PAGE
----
Unemployment can have devastating and long-lasting financial effects for a family.
Many people fall behind on their mortgages and in danger of foreclosure. If you’ve been unemployed, you should know that Florida has a special program that can help people avoid foreclosure during an extended period of unemployment or reduced income.
In February 2010, the U.S. Treasury created the “Housing Finance Agency Innovation Fund for the Hardest-Hit Housing Markets” and allocated funds to five states: Arizona, California, Florida, Michigan, and Nevada. The funds were allocated to these states because of their excessive housing market depreciation and to assist in foreclosure prevention efforts. The funding came, in part, from the fines imposed on predatory mortgage lenders for practices that contributed to the housing market crash of 2006-2009.
Homeowners who are underemployed, unemployed, or have had at least a 10 percent reduction of income through no fault of their own and are experiencing a financial hardship may qualify for assistance from the Florida’s Hardest Hit Fund, which is administered by the St. Johns Housing Partnership. Loan funds can be used to pay monthly mortgage and escrowed mortgage-related expenses (i.e., property taxes, homeowner insurance, and mortgage insurance) until the homeowner can resume payments or for up to 12 months, with a cap of $24,000, whichever occurs first. The loan can also provide up to $18,000 as a onetime payment to bring the past-due first mortgage current.
Program funds come in the form of a zero-percent interest, deferred-payment loan that will be subordinate to current mortgages on the home. It’s technically a lien against the property that is forgiven at a rate of 20 percent per year over a five-year period. The homeowner will be required to complete a quarterly certification that she/he continues to be eligible for the payments.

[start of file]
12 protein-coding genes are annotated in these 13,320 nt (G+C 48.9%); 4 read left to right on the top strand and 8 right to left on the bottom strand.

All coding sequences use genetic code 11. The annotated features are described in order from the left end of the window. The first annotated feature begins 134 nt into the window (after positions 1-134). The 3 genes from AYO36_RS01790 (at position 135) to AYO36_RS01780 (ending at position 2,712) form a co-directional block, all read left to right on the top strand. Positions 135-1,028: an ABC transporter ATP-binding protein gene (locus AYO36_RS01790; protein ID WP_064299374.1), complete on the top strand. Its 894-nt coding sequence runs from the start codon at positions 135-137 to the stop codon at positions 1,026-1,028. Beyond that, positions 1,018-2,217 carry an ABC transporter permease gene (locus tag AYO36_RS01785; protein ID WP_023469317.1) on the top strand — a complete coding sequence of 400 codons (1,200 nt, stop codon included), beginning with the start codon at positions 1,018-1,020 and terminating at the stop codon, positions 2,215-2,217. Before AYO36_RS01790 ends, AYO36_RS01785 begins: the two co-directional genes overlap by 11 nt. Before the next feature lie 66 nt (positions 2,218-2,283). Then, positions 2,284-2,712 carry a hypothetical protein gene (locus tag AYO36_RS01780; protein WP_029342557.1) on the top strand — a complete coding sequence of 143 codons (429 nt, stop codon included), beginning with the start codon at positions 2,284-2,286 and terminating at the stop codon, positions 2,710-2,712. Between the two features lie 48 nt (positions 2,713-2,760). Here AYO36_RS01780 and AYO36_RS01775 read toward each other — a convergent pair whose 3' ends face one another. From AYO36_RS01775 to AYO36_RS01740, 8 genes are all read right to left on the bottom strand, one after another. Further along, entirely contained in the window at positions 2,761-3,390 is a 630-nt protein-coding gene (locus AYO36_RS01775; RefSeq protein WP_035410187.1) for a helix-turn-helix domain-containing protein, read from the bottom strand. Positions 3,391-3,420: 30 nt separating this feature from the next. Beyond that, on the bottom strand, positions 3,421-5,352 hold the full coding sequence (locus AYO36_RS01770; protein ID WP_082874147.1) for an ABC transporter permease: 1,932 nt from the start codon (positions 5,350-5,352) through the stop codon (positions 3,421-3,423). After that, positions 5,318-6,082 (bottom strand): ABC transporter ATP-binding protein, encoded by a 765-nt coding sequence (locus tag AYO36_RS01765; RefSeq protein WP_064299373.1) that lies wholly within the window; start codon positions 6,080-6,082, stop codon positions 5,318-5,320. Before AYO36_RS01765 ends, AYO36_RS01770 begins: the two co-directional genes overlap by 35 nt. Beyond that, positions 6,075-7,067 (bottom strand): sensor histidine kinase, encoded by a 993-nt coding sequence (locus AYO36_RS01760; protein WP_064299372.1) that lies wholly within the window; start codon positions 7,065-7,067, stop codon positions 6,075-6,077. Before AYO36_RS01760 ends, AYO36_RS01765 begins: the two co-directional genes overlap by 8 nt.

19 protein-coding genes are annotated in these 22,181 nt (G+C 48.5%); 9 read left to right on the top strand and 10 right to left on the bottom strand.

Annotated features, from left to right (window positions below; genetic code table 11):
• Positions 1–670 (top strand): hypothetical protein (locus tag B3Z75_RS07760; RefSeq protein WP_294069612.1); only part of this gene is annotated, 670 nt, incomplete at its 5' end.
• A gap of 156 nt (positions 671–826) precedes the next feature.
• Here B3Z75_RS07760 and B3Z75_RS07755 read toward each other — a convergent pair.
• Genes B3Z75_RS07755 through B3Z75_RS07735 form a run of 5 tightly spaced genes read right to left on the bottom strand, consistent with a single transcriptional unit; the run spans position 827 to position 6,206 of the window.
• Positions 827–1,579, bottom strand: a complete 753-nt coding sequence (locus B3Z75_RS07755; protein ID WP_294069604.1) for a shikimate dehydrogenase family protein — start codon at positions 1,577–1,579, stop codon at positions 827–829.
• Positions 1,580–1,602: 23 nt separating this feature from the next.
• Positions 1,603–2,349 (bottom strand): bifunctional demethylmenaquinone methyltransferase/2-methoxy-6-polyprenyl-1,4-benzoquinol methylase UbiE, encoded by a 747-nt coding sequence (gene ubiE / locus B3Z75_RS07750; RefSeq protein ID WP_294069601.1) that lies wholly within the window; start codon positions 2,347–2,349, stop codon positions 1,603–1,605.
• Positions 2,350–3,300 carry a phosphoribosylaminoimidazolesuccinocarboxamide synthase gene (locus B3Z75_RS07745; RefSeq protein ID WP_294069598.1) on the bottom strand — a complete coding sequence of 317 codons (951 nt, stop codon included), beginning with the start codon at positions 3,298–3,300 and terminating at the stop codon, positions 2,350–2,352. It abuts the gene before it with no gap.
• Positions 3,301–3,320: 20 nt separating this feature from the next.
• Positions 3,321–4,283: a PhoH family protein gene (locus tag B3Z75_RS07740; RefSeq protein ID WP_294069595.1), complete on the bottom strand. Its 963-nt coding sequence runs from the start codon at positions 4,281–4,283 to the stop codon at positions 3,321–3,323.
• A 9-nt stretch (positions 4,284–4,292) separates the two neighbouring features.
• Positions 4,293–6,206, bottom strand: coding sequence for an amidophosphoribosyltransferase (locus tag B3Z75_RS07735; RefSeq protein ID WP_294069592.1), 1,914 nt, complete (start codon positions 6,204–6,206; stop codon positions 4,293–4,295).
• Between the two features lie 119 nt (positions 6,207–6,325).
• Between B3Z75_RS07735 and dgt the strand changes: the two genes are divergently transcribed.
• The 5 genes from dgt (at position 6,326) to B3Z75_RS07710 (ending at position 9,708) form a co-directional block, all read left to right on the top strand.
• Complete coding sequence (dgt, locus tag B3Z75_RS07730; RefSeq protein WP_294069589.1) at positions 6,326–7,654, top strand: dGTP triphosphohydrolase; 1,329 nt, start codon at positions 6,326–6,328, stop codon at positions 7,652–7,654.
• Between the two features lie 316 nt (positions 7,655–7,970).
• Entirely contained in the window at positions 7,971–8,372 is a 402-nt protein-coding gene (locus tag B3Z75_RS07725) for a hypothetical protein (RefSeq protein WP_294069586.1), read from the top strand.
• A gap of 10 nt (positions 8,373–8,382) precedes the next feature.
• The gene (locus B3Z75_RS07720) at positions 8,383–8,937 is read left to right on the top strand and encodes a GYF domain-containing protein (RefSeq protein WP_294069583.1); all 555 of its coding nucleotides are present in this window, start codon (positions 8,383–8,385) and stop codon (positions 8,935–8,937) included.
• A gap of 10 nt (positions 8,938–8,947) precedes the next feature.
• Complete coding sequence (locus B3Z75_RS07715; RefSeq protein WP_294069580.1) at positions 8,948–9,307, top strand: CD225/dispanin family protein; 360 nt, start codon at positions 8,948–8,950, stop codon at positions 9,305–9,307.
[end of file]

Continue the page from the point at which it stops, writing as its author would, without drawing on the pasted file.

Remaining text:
The lien doesn’t affect your ability to sell your home, and the unforgiven portion is only paid back if your home is sold prior to the end of the five years and there are sufficient proceeds from the sale to pay off all the other home loans. If you have to sell at a loss, for example, you’d pay nothing back.
Eligible homeowners must meet the eligibility criteria, including being a legal U.S. resident or legal alien and Florida resident. The borrower and/or co-borrower combined income must meet eligibility guidelines, and the combined monthly cost of the mortgage payment, must be greater than 31 percent of the total household’s gross income after the financial hardship event. The fund won’t provide a loan for a mortgage with an outstanding balance of more than $400,000.
Deanna O’Flaherty of the St. Johns Housing Partnership says that their team of counselors will help homeowners understand the terms of the program and complete paperwork. They also help homeowners with financial coaching and connect them with resources to help them refinance at more favorable rates. “Some homeowners can qualify for both the catchup funding and the mortgage assistance,” she says. “If you’re on unemployment, you should definitely call us to see if you qualify.”
Find more information at flhardesthithelp.org or contact The St. Johns Housing Partnership at sjhp.org.